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Author Topic: Is the D800E expected to have noticeable better IQ than the D800?  (Read 14869 times)
nma
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« Reply #40 on: February 19, 2012, 12:10:58 PM »
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BJL: I completely agree with you; oversampling is the way to go. In fact, I would go a bit further: If it were practical, digital imaging could be improved by increasing sampling to the point that the optical (lens) components were the fundamental limitation to image quality. If this could be achieved, issues like aliasing could be made negligible. This solution would not necessarily sentence us to living with huge files. The oversampled raw image could be processed in the camera aand downsampled to increase SNR at the pixel level,  reducing the size to more manageable proportions.

The approach of oversampling, followed by filtering then down sampling is used in digital audio to improve the performance of CD playback. Why not in digital photography?
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BartvanderWolf
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« Reply #41 on: February 19, 2012, 12:52:19 PM »
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The approach of oversampling, followed by filtering then down sampling is used in digital audio to improve the performance of CD playback. Why not in digital photography?

Because there's a difference between sampling a few channels per unit time, versus tens of millions ...?

Cheers,
Bart
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Scott O.
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« Reply #42 on: February 19, 2012, 01:15:35 PM »
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There are just too many questions about the D800E for me to be able to make a decision without seeing meaningful comparisons form real people who are using them.  If I have to make a decision between models before I see these comparisons (due to my position on B&H's waiting list) I will choose the D800.  After all, the D800 will be probably be ever so much sharper than anything else we now have...
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hjulenissen
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« Reply #43 on: February 19, 2012, 01:26:29 PM »
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Because there's a difference between sampling a few channels per unit time, versus tens of millions ...?

Cheers,
Bart
CD does 44100 samples a second at 16 bits precision.

Photography does 10s of megapixels of samples a frame at ~14 bit precision.

I think those are the most valid dimensions to compare.

I believe that Dr Eric Fossum have suggested sensors capable of registering (close to) every single photon hitting the sensor. If that is ever possible, you would be limited by the physics of light only. And you would have a very high spatial resolution, very low intensity resolution signal whose noise characteristics may or may not make it similar to the flopped SACD format that was suggested as an upgrade to the CD format a few years ago.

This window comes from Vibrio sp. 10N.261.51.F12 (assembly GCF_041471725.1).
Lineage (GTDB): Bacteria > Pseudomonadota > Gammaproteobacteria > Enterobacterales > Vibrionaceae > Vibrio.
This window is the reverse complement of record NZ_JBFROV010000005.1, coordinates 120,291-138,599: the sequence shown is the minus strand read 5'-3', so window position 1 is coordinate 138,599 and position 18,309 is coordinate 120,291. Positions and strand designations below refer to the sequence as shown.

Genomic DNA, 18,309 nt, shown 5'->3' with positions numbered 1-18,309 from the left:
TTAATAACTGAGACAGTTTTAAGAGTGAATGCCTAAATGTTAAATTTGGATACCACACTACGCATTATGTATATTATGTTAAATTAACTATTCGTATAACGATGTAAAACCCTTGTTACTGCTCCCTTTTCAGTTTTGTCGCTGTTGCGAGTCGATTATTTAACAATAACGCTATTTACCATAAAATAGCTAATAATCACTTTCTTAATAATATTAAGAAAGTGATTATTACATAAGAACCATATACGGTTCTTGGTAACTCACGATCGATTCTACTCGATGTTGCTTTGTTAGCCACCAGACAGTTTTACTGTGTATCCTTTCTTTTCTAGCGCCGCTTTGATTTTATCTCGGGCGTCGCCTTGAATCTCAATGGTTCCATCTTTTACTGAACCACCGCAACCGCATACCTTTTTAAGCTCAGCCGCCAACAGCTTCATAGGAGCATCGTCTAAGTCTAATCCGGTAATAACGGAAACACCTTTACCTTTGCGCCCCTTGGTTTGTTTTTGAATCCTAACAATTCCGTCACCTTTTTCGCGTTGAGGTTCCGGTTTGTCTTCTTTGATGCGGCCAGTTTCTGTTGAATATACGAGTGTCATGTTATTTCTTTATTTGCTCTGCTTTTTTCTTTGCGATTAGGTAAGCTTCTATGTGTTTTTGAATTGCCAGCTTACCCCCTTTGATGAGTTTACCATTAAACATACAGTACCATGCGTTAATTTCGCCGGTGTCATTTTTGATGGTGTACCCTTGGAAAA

-h
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LKaven
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« Reply #44 on: February 19, 2012, 03:34:56 PM »
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CD does 44100 samples a second at 16 bits precision.

Photography does 10s of megapixels of samples a frame at ~14 bit precision.

I think those are the most valid dimensions to compare.

I believe that Dr Eric Fossum have suggested sensors capable of registering (close to) every single photon hitting the sensor. If that is ever possible, you would be limited by the physics of light only. And you would have a very high spatial resolution, very low intensity resolution signal whose noise characteristics may or may not make it similar to the flopped SACD format that was suggested as an upgrade to the CD format a few years ago.

I agree.  I think we are progressing from the intelligible pixel-level information to the level where pixels are considered in a more abstract information-processing model.  In other words, as pixels become smaller, they undergo a qualitative shift from being intelligible as picture elements to being unintelligible as picture elements, but useful as information. 

Fossum's "Jot" sensor imagines a sensor in which each photosite captures at the most a single photon.  In what he calls the "sub-diffraction layer" there is still an abundance of veridical information that can be exploited by means known and unknown.

Tying it all together is the notion (which we've just started to explore in recent threads) that there is an information-preserving property in the oversampling methods that is not present in the non-oversampling methods, and that this is evident even at smaller viewing sizes.  Identifying what those properties are and what information is preserved -- and how it could be best preserved -- would be a useful undertaking.

Luke
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BJL
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« Reply #45 on: February 19, 2012, 06:01:12 PM »
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CD does 44100 samples a second at 16 bits precision.